A significant increase in the cost of shipping goods from China has led to an alarming situation for UK import businesses. The huge rise in import costs has effectively rendered some ecommerce business models unsustainable, with little room for manoeuvre.
In some cases, businesses have had no choice but to liquidate due to an increase in import costs of up to 700% since the start of the coronavirus pandemic. So what has caused the problem, and is there anything you can do to protect your cash flow?
Real Business Rescue can provide the tailored advice you need to deal with compromised cash flows due to increased import costs.
Unmanageable cost increases for ecommerce companies importing from China
As the world locked down at the beginning of the coronavirus pandemic, normal trade was abruptly halted. Essentially, the balance of trade routes was disrupted by the pandemic due to the difference in lockdown timings globally.
During the UK lockdown demand for consumer goods increased, but many containers were stranded in ports around Europe and the United States. A container shortage ensued, and a fragile supply chain was broken.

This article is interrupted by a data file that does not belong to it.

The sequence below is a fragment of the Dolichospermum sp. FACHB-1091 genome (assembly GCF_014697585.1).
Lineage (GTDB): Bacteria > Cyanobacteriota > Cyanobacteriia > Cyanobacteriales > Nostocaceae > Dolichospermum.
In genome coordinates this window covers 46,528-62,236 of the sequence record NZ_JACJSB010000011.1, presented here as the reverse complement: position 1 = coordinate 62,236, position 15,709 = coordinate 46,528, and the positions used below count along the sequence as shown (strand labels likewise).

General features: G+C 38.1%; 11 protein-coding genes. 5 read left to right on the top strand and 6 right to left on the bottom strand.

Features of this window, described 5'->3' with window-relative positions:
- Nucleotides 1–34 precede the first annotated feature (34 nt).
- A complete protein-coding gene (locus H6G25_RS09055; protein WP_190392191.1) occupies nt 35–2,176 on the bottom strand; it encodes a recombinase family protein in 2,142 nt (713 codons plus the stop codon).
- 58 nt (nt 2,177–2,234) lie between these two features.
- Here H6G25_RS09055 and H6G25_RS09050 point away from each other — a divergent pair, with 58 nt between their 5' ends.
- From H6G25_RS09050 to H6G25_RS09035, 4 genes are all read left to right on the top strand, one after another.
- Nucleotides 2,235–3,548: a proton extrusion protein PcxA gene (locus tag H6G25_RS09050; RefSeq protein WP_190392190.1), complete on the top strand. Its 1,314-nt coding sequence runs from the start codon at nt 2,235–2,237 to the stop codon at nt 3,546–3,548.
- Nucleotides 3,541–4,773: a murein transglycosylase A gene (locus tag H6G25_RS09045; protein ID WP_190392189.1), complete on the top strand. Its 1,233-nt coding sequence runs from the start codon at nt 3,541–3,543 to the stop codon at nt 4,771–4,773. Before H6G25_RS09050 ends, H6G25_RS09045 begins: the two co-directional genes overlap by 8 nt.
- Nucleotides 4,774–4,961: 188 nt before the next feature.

The severe shortage of containers led to competition for container space, and a subsequent rise in costs. The high demand for goods, but lack of ability to deliver, created a ‘perfect storm’ that resulted in some previously thriving import businesses facing insolvency.
Should companies bear the additional costs or pass them on to the consumer?
The cost of imports can be either absorbed by companies or passed on to the consumer, but both options carry inherent risk to a company’s finances. Absorbing the cost increase may simply not be possible - it could make the business unsustainable.
Passing the costs on to the consumer has its own risks, however, as even the most loyal customer may look elsewhere for the goods they need in the face of rising prices and disrupted deliveries.
Given the abruptness with which this issue has arisen, it’s clear that professional insolvency advice is urgently needed by many companies. So what options might be available if your company can’t afford increased import costs?